Internet Security

Ex-Intel engineer invents solution to Cloud hacking : Egg

Ex-Intel engineer invents solution to Cloud hacking : Egg

Ex-Intel engineer Thomas Martis from Chandler left his job at Intel along with two colleagues to develop the Egg, a product that can store important and personal documents. Martis  has developed a handheld personal Web server, allowing the owner to store confidential documents, personal photos and videos and having more control over them than if they were in the Cloud.

Engineer Martis left his job at Intel along with two of its colleagues to develop the product they call the Egg, in which a consumer can also store wills, trust and loan papers and medical documents. “These are things you would never put in the Cloud. They’re too personal,” Martis said.

“Our model is narrow-casting as opposed to broadcasting. Facebook and Twitter are broadcasting. Your stuff is always in your control in this device. Unlike Facebook, you can delete content. Our focus is giving the consumer back their control.” Said Engineer Martis.

Developers of the Model Egg have begun a crowd-funding campaign on with a goal of raising $500,000. Engineering part is completed. The entrepreneurs need capital for production of Egg. Donors who provide a certain level of funding will receive Eggs.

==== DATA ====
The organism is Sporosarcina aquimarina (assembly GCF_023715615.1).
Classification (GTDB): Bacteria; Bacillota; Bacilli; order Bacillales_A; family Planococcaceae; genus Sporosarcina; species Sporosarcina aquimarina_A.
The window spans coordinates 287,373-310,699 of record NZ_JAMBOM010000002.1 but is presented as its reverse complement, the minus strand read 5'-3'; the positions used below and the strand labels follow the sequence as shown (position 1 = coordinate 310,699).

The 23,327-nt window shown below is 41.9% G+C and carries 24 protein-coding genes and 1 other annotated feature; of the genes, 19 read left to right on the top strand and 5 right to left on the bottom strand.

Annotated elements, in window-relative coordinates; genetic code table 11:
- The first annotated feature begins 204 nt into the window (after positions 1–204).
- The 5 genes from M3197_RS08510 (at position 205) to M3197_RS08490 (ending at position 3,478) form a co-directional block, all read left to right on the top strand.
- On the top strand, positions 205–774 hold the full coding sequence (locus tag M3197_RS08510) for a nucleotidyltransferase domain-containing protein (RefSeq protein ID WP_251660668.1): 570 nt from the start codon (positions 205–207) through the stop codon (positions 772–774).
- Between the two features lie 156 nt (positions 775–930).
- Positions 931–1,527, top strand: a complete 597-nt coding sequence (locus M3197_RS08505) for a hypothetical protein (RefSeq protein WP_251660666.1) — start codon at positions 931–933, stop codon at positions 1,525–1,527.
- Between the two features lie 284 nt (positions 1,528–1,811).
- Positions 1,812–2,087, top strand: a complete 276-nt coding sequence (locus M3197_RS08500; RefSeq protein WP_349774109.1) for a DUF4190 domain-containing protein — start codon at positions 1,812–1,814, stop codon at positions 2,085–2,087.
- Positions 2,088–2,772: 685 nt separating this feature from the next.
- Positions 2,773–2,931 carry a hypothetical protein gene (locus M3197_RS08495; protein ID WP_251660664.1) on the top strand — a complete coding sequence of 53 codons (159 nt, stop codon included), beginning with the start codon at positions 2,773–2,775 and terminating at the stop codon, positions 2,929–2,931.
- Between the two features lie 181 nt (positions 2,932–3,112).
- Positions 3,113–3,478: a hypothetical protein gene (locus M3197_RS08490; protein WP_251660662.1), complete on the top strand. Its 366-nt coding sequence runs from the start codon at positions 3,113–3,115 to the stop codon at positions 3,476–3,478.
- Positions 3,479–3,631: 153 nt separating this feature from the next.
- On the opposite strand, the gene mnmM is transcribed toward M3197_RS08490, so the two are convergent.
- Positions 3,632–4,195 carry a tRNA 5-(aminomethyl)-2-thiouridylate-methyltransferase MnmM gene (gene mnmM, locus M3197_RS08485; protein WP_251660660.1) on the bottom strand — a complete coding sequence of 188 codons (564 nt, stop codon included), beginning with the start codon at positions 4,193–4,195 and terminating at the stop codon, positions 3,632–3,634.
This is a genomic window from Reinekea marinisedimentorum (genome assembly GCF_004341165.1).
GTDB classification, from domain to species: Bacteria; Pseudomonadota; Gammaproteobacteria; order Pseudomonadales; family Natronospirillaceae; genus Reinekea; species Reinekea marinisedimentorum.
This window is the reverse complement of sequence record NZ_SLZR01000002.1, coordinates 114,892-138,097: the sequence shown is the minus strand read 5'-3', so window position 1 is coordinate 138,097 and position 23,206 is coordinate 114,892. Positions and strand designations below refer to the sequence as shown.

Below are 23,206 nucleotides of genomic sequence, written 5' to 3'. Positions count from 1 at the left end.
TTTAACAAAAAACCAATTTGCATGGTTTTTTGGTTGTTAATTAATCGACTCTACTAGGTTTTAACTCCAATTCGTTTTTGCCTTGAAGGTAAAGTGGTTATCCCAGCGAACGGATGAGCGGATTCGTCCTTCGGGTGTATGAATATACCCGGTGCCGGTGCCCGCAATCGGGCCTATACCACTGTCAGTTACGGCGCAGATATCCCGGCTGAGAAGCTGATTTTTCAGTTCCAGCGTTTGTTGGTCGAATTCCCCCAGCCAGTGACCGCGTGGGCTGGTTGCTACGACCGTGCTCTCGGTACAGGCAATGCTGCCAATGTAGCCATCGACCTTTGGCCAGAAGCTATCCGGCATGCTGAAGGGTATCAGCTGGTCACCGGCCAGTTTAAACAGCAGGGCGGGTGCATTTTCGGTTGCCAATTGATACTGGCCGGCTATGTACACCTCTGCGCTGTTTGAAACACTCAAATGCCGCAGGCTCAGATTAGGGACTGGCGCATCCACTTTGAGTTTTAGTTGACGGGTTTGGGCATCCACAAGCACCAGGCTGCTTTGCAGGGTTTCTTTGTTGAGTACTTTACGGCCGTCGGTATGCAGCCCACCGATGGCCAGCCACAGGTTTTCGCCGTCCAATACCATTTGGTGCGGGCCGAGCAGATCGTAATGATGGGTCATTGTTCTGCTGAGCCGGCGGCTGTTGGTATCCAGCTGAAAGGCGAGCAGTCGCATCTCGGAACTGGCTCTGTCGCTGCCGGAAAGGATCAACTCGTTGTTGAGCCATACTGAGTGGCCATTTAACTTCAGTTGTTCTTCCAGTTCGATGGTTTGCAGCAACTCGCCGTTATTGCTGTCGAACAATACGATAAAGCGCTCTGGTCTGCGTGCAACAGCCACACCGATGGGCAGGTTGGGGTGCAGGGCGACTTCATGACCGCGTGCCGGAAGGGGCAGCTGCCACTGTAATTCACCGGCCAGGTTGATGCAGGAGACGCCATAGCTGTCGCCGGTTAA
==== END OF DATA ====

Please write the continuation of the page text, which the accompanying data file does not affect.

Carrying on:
The federal government has forced Yahoo Inc. to provide users information, but the government won’t be able to get to items stored in the Egg without a warrant or subpoena, he said.

When your content is on the Egg, it’s as though it’s in your home. He has business documents and photos of his children on his Egg. I wouldn’t put pictures of my kids up on Facebook.

The Egg device, which provides the owner with a personal website, has 128GB of storage and a battery that provides 10-12 hours of active use when away from a power outlet. The Egg also allows viewing content even if there is no available wireless connection. Martis expects the retail price of the Egg to be in the high $200 or low and the target date for shipping is the end of June or early July.

He said the Egg is safefrom hacking because “when you put something in the Cloud, hackers know where to find stuff.” The Egg, according to Martis, “wouldn’t be worth a hacker’s while to use brute force on mine. It’s not worth their while.”

Another benefit of the Egg, he said, is that it’s easy for low-tech people to use. The Egg can be attached to a phone, camera, tablet or PC for importing photos, videos, music and files onto the Egg.

The Egg fits easily into the palm of the hand. “We put a lot of thought into the shape and size,” Martis said. “We didn’t want it to look like all the other things. People can form a relationship with this.”


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